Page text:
It’s not hard to understand why some supporters of the Democratic majority are in such a hurry to push through a massive health care reform bill before everyone has a chance to weigh in and gain some consensus. Rasmussen has finished yet another round of polling which indicates that a significant majority of Americans don’t really feel that we’re hovering in the range of third world nations when it comes to either coverage or care. (You can view the specific questions and percentages here.) I could bore you with yet more tea leave reading on this, but our friend Ed Morrissey at Hot Air has already done the heavy lifting. Take it away, Ed.
Rasmussen notes a partisan split among the respondents, but it’s not as stark as one might imagine. Eighty-nine percent of Republicans think the health care they receive now is good or excellent and 69% of independents agree — as do 66% of Democrats. When asked to rate the overall system rather than just their own care, all of the three give lower favorable ratings, but both Republicans and independents have majorities rating it as good or excellent. Even though two-thirds of Democrats rate their own care as good or excellent, 71% of Democrats want to change the system, which hints that quality of care may not be their primary motivation.
Interestingly, the satisfaction with their own personal care doesn’t show much difference by income levels, either. Fifty-eight percent of those making under $20,000 a year think their care is good or excellent, which goes up to 72% for those making between $20K-$40K, and continues to escalate through the various income levels. If 58% of the lowest-income Americans think they get good or excellent health care, why should we upend the entire system?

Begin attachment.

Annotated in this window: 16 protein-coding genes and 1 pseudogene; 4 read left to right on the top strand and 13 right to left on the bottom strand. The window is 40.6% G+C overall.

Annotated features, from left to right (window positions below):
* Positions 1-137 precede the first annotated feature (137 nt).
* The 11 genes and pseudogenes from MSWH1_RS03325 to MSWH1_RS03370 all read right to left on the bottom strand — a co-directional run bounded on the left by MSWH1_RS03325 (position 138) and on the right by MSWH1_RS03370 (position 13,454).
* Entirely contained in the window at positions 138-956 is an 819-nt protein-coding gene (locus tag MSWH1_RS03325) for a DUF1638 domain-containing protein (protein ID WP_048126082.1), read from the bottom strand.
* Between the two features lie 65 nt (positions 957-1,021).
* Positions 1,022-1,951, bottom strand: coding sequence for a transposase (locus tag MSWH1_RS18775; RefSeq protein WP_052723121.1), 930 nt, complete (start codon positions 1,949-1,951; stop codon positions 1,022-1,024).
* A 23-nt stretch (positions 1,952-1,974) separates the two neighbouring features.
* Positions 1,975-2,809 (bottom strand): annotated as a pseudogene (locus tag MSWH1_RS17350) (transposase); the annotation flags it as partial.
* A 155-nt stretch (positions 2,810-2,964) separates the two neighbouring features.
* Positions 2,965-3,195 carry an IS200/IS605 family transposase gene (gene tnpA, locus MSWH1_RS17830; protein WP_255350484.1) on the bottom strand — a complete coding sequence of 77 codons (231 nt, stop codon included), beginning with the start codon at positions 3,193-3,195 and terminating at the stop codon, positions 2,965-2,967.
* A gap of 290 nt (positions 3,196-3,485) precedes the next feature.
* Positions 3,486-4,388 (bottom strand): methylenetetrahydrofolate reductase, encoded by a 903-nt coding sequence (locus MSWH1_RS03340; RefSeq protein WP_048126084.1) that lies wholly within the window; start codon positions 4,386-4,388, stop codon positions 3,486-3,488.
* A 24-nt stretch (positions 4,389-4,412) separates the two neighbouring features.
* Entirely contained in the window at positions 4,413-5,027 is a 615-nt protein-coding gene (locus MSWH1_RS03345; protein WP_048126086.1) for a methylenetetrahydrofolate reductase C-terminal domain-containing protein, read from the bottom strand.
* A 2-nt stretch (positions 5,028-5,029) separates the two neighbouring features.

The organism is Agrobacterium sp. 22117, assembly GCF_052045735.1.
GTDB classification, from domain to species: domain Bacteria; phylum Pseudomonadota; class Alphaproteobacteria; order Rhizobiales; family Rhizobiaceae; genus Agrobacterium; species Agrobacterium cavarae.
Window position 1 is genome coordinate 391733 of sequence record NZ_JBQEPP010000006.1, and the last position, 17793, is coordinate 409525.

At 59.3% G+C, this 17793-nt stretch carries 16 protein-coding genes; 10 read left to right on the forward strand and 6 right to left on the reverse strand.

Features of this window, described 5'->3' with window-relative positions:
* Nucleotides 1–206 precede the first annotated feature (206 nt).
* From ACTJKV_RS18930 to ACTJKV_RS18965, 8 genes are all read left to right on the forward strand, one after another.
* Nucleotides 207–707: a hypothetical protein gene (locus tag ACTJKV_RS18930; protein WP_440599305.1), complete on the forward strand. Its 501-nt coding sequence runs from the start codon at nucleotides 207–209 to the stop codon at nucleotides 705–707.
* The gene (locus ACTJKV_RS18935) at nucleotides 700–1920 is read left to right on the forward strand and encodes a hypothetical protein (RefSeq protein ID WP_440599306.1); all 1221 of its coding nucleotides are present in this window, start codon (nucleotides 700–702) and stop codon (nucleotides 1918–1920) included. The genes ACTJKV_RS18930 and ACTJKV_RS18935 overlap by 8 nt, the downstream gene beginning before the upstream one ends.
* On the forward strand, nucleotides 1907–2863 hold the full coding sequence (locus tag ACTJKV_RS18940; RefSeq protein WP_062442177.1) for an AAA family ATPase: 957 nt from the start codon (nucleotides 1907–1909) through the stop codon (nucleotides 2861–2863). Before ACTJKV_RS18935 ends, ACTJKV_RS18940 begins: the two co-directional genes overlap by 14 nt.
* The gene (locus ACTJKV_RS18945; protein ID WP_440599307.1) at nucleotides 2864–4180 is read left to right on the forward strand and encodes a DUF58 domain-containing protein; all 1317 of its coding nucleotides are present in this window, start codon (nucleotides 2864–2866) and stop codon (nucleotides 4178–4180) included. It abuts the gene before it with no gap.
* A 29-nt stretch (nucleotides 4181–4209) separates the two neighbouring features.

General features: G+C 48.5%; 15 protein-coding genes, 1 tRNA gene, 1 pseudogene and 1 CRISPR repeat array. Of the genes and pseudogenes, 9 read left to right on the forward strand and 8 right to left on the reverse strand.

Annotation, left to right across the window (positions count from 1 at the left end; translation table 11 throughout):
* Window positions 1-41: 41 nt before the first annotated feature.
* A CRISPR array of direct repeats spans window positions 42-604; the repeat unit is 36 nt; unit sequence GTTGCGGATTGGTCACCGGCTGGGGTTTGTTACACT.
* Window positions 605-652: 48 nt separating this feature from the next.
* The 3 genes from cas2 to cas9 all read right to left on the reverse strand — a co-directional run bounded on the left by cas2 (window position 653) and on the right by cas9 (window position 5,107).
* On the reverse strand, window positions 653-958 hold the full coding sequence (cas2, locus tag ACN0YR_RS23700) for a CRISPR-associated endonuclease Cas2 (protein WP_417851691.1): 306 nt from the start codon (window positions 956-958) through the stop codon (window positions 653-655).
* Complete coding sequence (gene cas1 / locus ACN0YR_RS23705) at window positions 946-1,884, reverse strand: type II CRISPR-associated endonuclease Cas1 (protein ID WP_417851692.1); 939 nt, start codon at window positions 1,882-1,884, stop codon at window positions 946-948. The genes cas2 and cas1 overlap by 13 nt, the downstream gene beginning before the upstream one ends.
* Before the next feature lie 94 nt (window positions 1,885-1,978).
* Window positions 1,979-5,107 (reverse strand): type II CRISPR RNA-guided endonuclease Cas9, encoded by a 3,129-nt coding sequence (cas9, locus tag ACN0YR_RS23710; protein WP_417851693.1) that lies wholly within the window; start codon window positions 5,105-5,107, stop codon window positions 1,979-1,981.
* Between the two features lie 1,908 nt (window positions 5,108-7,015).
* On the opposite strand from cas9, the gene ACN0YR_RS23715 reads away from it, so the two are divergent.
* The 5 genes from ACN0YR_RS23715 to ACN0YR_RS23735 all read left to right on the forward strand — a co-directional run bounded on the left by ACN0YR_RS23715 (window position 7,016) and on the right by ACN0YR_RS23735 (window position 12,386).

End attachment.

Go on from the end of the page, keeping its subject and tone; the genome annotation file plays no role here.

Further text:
(Emphasis mine, particularly for the figures on independent voters, without whom the Democrats have absolutely zero future next fall.)
Once again we see Nancy Pelosi and company attempting to rush a trillion dollar plus package through, crashing toward yet another cliff, but Americans seem to be taking a pause to consider exactly what we have and, more importantly, what we may stand to lose. There is room for improvement, to be sure, and measured consideration by all factions of Congress can probably come up with something good. Or, we can do what has been the hallmark of this Congress thus far and try to jam something through before anyone notices the potential damage they are leaving in their wake.
If the Democrats don’t want to be a one term wonder crew yet again, they would be wise to listen to the people upon whom their jobs depend. This lemmings into the void approach is wearing very thin.